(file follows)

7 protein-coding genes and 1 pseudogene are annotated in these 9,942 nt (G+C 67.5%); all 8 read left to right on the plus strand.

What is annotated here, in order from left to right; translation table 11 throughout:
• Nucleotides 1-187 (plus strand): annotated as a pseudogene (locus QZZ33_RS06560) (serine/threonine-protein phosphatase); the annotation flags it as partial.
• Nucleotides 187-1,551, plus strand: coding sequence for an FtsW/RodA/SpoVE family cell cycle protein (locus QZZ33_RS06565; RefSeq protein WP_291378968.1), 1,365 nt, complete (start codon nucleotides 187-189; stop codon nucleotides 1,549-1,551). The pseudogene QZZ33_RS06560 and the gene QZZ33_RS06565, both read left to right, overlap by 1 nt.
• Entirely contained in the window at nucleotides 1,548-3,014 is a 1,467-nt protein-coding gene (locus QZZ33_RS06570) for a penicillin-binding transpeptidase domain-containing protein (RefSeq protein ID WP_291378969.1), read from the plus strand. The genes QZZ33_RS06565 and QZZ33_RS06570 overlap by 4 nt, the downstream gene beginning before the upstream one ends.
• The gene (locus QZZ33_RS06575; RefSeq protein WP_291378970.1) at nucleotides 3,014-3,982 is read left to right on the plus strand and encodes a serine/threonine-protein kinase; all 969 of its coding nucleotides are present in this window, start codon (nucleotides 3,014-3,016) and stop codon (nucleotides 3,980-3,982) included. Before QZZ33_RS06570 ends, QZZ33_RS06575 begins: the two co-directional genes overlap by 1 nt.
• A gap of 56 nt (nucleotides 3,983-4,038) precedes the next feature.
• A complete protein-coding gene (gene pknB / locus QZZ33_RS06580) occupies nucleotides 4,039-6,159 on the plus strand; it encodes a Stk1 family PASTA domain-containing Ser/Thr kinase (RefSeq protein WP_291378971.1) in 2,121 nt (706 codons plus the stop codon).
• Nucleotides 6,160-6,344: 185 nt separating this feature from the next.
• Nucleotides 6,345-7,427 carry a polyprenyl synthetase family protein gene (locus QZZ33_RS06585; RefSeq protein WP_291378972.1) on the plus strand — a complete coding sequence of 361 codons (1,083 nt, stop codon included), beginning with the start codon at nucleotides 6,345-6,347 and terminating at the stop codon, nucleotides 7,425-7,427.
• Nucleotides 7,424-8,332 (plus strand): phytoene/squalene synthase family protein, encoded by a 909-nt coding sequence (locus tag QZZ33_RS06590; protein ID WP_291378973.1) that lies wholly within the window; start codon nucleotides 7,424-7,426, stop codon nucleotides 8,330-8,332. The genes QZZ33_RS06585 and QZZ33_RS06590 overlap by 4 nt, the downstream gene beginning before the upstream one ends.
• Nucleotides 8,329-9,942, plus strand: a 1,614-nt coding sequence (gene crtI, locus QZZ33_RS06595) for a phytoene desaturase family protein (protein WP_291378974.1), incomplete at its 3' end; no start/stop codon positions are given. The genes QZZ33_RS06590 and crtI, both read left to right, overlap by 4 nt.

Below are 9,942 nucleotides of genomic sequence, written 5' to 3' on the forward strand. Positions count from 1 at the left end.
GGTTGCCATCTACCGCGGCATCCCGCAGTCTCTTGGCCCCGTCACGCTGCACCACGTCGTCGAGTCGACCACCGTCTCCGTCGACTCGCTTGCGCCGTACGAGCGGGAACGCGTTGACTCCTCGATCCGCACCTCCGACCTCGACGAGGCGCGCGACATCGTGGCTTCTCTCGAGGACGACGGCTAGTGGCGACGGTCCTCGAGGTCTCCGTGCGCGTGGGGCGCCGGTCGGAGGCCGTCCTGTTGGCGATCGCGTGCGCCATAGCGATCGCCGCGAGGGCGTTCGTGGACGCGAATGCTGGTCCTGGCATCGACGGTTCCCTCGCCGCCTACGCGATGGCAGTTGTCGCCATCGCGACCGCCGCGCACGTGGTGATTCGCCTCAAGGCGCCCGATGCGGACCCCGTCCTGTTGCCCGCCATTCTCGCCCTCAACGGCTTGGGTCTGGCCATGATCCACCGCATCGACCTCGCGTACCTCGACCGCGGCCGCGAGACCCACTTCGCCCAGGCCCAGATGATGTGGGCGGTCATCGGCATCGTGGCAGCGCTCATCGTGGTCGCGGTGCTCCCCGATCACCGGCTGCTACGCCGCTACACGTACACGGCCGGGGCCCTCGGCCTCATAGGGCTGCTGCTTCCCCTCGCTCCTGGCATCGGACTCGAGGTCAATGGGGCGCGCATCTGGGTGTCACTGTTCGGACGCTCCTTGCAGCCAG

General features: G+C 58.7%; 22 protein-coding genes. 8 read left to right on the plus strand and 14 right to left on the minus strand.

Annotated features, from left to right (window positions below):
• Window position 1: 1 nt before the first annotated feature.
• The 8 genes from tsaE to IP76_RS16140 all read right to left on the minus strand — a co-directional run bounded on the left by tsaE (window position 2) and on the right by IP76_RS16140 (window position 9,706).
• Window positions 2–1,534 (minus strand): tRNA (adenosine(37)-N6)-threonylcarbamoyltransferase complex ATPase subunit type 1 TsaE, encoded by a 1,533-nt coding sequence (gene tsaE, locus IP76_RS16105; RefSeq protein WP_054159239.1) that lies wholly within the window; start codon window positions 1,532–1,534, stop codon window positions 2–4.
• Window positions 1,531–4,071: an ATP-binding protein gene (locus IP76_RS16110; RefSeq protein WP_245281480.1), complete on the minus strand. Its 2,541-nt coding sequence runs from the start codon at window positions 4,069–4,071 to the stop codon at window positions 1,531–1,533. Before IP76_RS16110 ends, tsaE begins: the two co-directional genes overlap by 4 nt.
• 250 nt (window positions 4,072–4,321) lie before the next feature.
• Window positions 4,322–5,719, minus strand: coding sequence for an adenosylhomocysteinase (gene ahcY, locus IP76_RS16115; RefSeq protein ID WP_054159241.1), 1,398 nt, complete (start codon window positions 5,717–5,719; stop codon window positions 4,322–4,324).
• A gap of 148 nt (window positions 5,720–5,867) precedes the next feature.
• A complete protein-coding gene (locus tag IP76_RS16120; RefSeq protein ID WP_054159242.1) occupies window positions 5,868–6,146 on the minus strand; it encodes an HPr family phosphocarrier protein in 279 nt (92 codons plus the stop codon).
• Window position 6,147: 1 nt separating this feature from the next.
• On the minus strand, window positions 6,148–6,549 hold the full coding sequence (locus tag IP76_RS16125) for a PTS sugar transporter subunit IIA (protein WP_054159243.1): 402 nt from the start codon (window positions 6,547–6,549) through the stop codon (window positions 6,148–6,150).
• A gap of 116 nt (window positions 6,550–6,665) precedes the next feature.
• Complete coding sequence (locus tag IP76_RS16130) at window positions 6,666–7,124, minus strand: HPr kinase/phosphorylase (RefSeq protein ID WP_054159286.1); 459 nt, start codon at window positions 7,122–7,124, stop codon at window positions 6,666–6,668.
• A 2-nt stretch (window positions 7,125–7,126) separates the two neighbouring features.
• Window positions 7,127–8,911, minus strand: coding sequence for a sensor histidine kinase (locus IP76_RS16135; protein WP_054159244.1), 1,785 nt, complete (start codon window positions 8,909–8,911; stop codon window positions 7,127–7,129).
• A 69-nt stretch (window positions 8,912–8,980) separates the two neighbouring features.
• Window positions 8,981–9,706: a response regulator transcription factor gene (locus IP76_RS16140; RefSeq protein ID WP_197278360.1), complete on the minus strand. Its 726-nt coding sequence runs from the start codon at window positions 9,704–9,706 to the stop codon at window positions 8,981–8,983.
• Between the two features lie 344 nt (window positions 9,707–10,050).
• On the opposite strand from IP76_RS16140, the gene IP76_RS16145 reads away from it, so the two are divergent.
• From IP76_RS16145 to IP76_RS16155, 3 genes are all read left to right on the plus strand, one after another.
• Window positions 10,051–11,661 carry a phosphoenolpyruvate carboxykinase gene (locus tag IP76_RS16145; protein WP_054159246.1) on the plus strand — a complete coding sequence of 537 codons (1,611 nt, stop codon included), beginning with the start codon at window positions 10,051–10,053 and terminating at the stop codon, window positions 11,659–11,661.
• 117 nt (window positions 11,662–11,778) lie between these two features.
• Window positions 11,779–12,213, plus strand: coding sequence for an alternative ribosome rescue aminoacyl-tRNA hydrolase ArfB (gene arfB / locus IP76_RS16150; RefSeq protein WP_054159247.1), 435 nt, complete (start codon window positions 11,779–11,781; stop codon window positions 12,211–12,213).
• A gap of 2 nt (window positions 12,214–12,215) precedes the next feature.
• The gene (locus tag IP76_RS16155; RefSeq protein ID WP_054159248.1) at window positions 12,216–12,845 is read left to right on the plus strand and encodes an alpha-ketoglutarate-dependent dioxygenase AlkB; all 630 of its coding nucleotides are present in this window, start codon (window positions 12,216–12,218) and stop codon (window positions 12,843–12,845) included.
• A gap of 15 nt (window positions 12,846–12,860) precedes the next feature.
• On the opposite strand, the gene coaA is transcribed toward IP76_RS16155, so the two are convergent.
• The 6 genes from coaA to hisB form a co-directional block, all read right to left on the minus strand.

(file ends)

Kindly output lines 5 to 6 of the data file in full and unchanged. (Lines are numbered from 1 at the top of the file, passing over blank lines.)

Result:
• Entirely contained in the window at nucleotides 1,548-3,014 is a 1,467-nt protein-coding gene (locus QZZ33_RS06570) for a penicillin-binding transpeptidase domain-containing protein (RefSeq protein ID WP_291378969.1), read from the plus strand. The genes QZZ33_RS06565 and QZZ33_RS06570 overlap by 4 nt, the downstream gene beginning before the upstream one ends.
• The gene (locus QZZ33_RS06575; RefSeq protein WP_291378970.1) at nucleotides 3,014-3,982 is read left to right on the plus strand and encodes a serine/threonine-protein kinase; all 969 of its coding nucleotides are present in this window, start codon (nucleotides 3,014-3,016) and stop codon (nucleotides 3,980-3,982) included. Before QZZ33_RS06570 ends, QZZ33_RS06575 begins: the two co-directional genes overlap by 1 nt.